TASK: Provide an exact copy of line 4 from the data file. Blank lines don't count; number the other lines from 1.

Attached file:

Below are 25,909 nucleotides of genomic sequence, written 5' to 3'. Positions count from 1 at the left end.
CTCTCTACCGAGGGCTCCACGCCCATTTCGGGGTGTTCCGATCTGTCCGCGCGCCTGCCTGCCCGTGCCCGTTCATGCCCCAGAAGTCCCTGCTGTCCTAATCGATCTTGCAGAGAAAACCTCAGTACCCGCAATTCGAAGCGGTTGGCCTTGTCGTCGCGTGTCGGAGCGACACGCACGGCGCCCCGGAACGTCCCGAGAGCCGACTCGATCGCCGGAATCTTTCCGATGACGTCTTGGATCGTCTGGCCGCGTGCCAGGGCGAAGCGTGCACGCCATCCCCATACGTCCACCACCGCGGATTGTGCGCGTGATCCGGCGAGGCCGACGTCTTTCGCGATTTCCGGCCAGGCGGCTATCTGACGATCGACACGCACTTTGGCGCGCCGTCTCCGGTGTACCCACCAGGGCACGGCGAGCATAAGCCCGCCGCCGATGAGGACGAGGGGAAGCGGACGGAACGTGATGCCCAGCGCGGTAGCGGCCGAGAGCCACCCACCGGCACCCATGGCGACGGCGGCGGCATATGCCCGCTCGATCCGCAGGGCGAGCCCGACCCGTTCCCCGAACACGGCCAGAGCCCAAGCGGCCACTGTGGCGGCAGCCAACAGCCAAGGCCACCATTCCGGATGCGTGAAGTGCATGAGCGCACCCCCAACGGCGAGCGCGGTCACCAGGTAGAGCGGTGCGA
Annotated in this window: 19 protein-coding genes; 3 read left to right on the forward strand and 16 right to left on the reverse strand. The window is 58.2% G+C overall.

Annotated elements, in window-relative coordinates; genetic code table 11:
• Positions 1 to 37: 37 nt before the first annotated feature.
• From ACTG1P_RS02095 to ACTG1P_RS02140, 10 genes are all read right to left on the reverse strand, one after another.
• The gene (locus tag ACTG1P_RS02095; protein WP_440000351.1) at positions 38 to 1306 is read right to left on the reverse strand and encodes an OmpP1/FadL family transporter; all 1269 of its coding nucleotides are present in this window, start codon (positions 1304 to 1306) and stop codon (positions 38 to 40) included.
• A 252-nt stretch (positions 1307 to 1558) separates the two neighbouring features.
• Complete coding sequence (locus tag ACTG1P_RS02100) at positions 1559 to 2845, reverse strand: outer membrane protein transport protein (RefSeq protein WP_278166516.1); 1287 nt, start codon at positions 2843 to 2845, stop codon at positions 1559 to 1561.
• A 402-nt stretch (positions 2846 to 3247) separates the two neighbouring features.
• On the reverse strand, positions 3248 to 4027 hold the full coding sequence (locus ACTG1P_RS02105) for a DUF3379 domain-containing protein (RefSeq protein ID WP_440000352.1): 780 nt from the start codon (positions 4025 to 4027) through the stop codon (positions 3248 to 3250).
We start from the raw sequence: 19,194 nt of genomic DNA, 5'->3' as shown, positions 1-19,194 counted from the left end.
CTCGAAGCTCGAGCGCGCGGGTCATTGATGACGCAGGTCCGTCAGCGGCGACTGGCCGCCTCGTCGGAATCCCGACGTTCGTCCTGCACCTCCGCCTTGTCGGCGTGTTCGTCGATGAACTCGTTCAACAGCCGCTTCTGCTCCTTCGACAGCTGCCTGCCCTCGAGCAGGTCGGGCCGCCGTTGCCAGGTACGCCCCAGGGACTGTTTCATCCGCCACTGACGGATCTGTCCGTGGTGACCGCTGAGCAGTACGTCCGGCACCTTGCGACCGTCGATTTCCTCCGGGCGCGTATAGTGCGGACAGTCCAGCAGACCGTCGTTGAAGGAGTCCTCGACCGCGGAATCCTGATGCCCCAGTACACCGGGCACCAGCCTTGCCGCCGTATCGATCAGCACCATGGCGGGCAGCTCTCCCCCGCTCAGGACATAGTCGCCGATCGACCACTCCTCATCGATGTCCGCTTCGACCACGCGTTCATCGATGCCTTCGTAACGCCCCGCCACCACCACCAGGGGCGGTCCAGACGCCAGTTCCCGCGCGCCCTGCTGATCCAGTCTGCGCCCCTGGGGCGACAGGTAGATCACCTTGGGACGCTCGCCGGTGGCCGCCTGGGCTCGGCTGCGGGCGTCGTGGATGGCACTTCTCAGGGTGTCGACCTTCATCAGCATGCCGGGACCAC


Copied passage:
Annotated elements, in window-relative coordinates; genetic code table 11: